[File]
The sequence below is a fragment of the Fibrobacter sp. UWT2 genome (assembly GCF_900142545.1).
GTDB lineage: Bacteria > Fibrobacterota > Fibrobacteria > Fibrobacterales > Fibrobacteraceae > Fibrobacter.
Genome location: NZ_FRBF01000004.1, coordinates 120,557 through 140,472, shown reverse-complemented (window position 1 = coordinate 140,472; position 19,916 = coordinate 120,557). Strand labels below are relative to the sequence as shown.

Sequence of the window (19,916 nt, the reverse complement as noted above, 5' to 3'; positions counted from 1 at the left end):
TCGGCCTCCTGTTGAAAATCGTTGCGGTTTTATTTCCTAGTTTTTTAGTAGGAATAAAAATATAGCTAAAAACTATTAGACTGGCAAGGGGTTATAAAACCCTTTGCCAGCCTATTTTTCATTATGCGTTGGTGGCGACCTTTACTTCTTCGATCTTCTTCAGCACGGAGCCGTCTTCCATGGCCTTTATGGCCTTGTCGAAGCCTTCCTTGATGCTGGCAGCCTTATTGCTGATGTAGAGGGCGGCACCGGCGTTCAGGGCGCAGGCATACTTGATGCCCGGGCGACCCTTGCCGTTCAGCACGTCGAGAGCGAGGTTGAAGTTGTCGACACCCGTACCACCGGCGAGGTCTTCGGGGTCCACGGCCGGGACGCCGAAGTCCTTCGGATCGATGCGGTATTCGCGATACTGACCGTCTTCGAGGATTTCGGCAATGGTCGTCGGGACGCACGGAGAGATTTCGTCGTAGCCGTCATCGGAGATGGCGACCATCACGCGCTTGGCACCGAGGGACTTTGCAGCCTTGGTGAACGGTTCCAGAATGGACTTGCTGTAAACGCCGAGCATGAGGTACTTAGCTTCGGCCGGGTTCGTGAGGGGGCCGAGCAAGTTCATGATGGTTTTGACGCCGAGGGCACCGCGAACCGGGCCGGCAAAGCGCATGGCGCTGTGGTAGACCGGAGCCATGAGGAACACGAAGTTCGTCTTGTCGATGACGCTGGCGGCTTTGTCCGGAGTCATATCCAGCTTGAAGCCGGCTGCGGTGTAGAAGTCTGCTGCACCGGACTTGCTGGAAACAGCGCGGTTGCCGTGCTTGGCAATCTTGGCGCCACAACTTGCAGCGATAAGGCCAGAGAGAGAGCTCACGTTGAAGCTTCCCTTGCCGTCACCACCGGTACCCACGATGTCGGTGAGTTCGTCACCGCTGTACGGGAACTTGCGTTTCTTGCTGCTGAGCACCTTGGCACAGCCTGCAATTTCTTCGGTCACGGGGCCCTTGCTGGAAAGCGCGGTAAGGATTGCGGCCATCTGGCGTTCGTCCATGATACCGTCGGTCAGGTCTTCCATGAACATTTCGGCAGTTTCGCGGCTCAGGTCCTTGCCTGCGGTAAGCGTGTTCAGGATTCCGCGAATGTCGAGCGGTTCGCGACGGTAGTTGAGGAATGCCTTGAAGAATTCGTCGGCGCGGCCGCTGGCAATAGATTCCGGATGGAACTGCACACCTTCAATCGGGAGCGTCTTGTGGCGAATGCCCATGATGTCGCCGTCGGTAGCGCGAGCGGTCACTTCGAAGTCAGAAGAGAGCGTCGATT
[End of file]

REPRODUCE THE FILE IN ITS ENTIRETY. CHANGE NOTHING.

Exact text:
The sequence below is a fragment of the Fibrobacter sp. UWT2 genome (assembly GCF_900142545.1).
GTDB lineage: Bacteria > Fibrobacterota > Fibrobacteria > Fibrobacterales > Fibrobacteraceae > Fibrobacter.
Genome location: NZ_FRBF01000004.1, coordinates 120,557 through 140,472, shown reverse-complemented (window position 1 = coordinate 140,472; position 19,916 = coordinate 120,557). Strand labels below are relative to the sequence as shown.

Sequence of the window (19,916 nt, the reverse complement as noted above, 5' to 3'; positions counted from 1 at the left end):
TCGGCCTCCTGTTGAAAATCGTTGCGGTTTTATTTCCTAGTTTTTTAGTAGGAATAAAAATATAGCTAAAAACTATTAGACTGGCAAGGGGTTATAAAACCCTTTGCCAGCCTATTTTTCATTATGCGTTGGTGGCGACCTTTACTTCTTCGATCTTCTTCAGCACGGAGCCGTCTTCCATGGCCTTTATGGCCTTGTCGAAGCCTTCCTTGATGCTGGCAGCCTTATTGCTGATGTAGAGGGCGGCACCGGCGTTCAGGGCGCAGGCATACTTGATGCCCGGGCGACCCTTGCCGTTCAGCACGTCGAGAGCGAGGTTGAAGTTGTCGACACCCGTACCACCGGCGAGGTCTTCGGGGTCCACGGCCGGGACGCCGAAGTCCTTCGGATCGATGCGGTATTCGCGATACTGACCGTCTTCGAGGATTTCGGCAATGGTCGTCGGGACGCACGGAGAGATTTCGTCGTAGCCGTCATCGGAGATGGCGACCATCACGCGCTTGGCACCGAGGGACTTTGCAGCCTTGGTGAACGGTTCCAGAATGGACTTGCTGTAAACGCCGAGCATGAGGTACTTAGCTTCGGCCGGGTTCGTGAGGGGGCCGAGCAAGTTCATGATGGTTTTGACGCCGAGGGCACCGCGAACCGGGCCGGCAAAGCGCATGGCGCTGTGGTAGACCGGAGCCATGAGGAACACGAAGTTCGTCTTGTCGATGACGCTGGCGGCTTTGTCCGGAGTCATATCCAGCTTGAAGCCGGCTGCGGTGTAGAAGTCTGCTGCACCGGACTTGCTGGAAACAGCGCGGTTGCCGTGCTTGGCAATCTTGGCGCCACAACTTGCAGCGATAAGGCCAGAGAGAGAGCTCACGTTGAAGCTTCCCTTGCCGTCACCACCGGTACCCACGATGTCGGTGAGTTCGTCACCGCTGTACGGGAACTTGCGTTTCTTGCTGCTGAGCACCTTGGCACAGCCTGCAATTTCTTCGGTCACGGGGCCCTTGCTGGAAAGCGCGGTAAGGATTGCGGCCATCTGGCGTTCGTCCATGATACCGTCGGTCAGGTCTTCCATGAACATTTCGGCAGTTTCGCGGCTCAGGTCCTTGCCTGCGGTAAGCGTGTTCAGGATTCCGCGAATGTCGAGCGGTTCGCGACGGTAGTTGAGGAATGCCTTGAAGAATTCGTCGGCGCGGCCGCTGGCAATAGATTCCGGATGGAACTGCACACCTTCAATCGGGAGCGTCTTGTGGCGAATGCCCATGATGTCGCCGTCGGTAGCGCGAGCGGTCACTTCGAAGTCAGAAGAGAGCGTCGATT